4 dead as Argentine police strikes inspire mobs

Associated Press
Buenos Aires Province police officers demonstrate outside a police station asking for a wage increase, in La Plata, Argentina, Monday, Dec. 9, 2013. Outbreaks of looting have spread across Argentina as mobs take advantage of strikes by police demanding pay raises to match inflation. The central government has dispatched federal police to trouble spots and appealed for an end to what some officials are calling treason. (AP Photo/DyN, Jose Ferreyra)
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Buenos Aires Province police officers demonstrate outside a police station asking for a wage increase, in La Plata, Argentina, Monday, Dec. 9, 2013. Outbreaks of looting have spread across Argentina as mobs take advantage of strikes by police demanding pay raises to match inflation. The central government has dispatched federal police to trouble spots and appealed for an end to what some officials are calling treason. (AP Photo/DyN, Jose Ferreyra)

BUENOS AIRES, Argentina (AP) — Outbreaks of looting have spread across Argentina as mobs take advantage of strikes by police demanding pay raises to match inflation. The central government has dispatched federal police to trouble spots and appealed for an end to what some officials are calling treason.

By Monday, the death toll from the chaotic outbursts climbed to four as officers rallied at their stations. Many businesses were closed in fear just ahead of the December holidays, when Argentina's simmering social conflicts have a history of exploding in the summer heat.

President Cristina Fernandez's Cabinet chief Jorge Capitanich described the crimes as premeditated acts by groups that want to generate chaos and anxiety on the eve of Tuesday's 30th anniversary of Argentina's return to democracy.

"In some ways, this amounts to the crime of treason," Capitanich told reporters. He said the national government is in continual contact with Argentina's 23 governors and the Buenos Aires mayor, and that any salary dispute must be resolved through negotiation, not extortion.

The government has sent federal police, border patrol officers and other forces to hot spots where people are arming themselves in fear of mobs.

Looting first broke out Cordoba province last week, damaging hundreds of businesses and leaving two dead and more than a 100 people injured before the governor and police reached a deal that effectively doubles police salaries to 12,000 pesos a month. That's about $1,915 at the official exchange rate.

The national government initially blamed the phenomenon on Cordoba's governor, a political rival of Fernandez.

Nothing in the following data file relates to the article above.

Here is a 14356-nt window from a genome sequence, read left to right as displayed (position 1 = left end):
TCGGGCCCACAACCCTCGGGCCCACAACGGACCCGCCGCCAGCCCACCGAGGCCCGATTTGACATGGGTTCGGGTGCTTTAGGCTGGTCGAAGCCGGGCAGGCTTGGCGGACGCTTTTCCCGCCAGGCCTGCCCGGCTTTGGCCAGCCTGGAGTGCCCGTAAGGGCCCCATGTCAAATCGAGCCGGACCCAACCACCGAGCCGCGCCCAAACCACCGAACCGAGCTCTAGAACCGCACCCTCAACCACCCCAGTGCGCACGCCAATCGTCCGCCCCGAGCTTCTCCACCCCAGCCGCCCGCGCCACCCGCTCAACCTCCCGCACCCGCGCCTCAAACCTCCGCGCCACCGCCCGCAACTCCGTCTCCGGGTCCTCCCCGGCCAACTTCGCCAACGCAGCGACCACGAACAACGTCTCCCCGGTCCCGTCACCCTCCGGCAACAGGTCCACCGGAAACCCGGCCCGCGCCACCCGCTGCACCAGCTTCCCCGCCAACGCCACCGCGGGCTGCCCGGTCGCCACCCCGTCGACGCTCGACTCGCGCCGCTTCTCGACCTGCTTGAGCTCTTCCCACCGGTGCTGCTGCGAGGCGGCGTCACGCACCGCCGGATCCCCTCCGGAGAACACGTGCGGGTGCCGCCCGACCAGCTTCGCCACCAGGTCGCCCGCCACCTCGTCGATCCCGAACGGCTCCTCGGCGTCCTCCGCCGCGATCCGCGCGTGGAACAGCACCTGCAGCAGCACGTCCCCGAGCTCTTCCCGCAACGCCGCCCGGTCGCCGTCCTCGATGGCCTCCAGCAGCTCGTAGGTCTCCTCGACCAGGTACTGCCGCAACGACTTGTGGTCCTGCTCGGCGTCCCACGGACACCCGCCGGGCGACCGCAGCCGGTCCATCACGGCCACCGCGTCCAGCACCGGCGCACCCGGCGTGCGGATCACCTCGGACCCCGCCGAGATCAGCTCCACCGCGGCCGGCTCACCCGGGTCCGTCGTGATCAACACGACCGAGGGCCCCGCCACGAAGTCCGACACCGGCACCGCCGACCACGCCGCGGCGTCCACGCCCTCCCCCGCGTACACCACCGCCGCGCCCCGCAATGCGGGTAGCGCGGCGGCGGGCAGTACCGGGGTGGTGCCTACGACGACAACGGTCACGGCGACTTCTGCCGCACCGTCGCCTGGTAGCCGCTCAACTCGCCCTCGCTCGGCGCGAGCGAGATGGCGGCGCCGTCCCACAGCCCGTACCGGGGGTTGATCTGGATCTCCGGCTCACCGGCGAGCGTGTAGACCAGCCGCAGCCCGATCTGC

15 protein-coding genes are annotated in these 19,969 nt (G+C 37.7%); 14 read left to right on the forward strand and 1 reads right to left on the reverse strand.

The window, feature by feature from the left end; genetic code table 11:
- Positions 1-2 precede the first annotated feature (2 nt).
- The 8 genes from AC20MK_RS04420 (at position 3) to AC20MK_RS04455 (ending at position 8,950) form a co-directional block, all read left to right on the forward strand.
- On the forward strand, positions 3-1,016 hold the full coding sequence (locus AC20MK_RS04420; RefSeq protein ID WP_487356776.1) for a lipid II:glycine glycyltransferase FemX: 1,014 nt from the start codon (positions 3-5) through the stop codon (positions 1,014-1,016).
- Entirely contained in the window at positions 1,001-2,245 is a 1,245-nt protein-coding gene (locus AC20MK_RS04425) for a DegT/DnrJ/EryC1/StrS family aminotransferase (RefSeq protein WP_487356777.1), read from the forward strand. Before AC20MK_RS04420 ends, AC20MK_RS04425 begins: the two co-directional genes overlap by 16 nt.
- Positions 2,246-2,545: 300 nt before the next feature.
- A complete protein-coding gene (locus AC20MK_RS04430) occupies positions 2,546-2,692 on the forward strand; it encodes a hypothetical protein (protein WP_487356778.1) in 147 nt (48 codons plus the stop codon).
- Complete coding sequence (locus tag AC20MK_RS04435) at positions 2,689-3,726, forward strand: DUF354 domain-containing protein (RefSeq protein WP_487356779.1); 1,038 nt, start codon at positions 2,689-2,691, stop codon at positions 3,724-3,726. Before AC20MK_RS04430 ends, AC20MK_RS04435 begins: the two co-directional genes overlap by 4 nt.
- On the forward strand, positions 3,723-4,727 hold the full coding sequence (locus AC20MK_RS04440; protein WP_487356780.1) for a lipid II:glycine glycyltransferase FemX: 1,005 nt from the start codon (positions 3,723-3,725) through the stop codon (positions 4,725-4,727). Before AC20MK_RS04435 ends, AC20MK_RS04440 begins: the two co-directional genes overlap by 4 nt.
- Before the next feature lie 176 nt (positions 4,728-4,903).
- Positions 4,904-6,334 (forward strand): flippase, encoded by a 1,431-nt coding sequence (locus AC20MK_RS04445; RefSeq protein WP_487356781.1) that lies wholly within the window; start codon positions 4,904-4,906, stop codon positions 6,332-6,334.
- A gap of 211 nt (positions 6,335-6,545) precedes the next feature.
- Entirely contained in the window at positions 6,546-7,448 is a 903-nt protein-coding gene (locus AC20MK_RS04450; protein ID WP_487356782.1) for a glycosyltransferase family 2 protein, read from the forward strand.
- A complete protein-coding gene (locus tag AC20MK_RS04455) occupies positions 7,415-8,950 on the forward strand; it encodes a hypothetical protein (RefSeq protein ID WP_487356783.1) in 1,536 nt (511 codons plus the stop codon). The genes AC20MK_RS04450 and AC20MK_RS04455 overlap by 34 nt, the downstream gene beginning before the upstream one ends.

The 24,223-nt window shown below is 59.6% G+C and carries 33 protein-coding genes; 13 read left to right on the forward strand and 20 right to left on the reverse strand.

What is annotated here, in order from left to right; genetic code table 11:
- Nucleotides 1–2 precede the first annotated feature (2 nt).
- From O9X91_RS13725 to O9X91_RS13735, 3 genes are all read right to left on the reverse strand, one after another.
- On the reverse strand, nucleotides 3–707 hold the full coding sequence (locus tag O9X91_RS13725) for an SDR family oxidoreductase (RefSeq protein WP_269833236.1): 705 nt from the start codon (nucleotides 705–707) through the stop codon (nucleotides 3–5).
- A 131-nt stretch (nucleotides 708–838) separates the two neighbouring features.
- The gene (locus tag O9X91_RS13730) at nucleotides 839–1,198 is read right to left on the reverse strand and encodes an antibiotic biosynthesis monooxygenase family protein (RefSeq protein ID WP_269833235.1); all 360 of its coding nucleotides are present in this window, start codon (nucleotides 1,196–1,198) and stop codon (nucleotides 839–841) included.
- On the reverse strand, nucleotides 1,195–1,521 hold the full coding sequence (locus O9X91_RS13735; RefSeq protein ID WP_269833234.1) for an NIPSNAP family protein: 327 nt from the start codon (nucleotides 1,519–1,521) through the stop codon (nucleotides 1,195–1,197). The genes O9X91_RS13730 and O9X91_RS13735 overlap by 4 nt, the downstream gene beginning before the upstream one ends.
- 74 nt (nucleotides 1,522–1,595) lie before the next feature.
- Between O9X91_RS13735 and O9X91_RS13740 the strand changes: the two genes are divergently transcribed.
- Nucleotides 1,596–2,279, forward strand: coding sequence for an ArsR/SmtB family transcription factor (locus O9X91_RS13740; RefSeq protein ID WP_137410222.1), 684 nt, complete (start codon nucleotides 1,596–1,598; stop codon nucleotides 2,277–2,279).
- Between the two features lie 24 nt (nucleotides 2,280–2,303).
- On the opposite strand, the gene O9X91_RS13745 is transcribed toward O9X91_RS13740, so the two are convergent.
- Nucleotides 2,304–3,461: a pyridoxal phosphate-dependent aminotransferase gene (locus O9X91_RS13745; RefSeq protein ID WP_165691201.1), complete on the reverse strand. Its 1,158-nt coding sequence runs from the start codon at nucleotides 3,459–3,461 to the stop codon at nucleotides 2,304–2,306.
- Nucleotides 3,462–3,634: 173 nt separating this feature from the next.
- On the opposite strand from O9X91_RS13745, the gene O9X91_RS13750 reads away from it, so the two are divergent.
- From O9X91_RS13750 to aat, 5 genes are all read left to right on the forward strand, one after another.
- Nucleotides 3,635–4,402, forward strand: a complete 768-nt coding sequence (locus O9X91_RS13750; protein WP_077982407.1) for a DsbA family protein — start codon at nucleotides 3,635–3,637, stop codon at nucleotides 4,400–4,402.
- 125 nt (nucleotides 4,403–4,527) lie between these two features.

But even close presidential allies have been hit since then as police earning base salaries of less than 6,000 pesos stage copy-cat strikes across Argentina. A third victim died that first night when his supermarket was set afire as he defended it from a mob in Almirante Brown, in provincial Buenos Aires, where Gov. Daniel Scioli appealed for calm.

Scioli's leadership was tested again Monday after a dozen more stores were looted in Mar del Plata and hundreds of police gathered in a central square, rejecting his offer to raise entry-level salaries to what he called a "fair and reasonable" 8,570 pesos a month. The officers vowed to remain off the job until they get 12,500 as a base salary.

With police in many provinces demanding a doubling of their pay to keep ahead of inflation rising at more than 25 percent a year, other public employees are watching closely. Rio Negro's governor settled his province's 21-hour police strike by raising base salaries to 8,500 pesos, only to see health and sanitation workers walk off the job Monday, demanding their own raises.

The worst violence Sunday night was in Concordia, in Entre Rios province. Twenty people were injured and a young man was electrocuted inside a looted store. Capitanich would not identify him.

Looting continued Monday from northern Chaco province to Mar del Plata, south of the capital, where Mayor Gustavo Pulti asked that major businesses remain closed because messages posted on social networks were trying to provoke chaos.

In some areas of the province that surrounds Argentina's capital, days without electricity following summer thunderstorms have contributed to the tense situation, Capitanich acknowledged.

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Associated Press Writer Almudena Calatrava in Buenos Aires contributed to this story.

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